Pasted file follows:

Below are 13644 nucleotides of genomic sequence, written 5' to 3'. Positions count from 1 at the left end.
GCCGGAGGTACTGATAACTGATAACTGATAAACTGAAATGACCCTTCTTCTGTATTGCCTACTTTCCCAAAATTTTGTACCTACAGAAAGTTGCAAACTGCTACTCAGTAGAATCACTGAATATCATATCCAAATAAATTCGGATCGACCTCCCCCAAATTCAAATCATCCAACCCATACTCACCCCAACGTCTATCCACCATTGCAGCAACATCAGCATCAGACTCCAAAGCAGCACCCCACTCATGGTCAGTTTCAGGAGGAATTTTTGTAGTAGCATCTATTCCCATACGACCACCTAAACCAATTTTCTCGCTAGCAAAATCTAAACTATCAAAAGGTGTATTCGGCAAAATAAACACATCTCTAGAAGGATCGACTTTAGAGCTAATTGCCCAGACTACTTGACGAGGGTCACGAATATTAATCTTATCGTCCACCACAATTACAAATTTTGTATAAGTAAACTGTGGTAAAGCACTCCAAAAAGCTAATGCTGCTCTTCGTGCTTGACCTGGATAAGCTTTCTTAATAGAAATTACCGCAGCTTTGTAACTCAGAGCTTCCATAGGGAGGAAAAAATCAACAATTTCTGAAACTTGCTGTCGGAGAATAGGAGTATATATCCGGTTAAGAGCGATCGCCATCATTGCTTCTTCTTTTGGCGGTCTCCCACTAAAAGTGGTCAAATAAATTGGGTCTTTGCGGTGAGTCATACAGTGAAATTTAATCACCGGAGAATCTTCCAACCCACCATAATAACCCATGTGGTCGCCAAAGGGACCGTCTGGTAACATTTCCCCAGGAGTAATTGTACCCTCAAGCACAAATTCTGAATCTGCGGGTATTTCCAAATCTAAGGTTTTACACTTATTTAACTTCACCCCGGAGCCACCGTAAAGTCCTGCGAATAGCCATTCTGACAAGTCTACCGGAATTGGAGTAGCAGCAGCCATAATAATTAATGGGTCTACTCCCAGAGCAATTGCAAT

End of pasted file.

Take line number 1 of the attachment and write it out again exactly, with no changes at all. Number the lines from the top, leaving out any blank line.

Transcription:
Below are 13644 nucleotides of genomic sequence, written 5' to 3'. Positions count from 1 at the left end.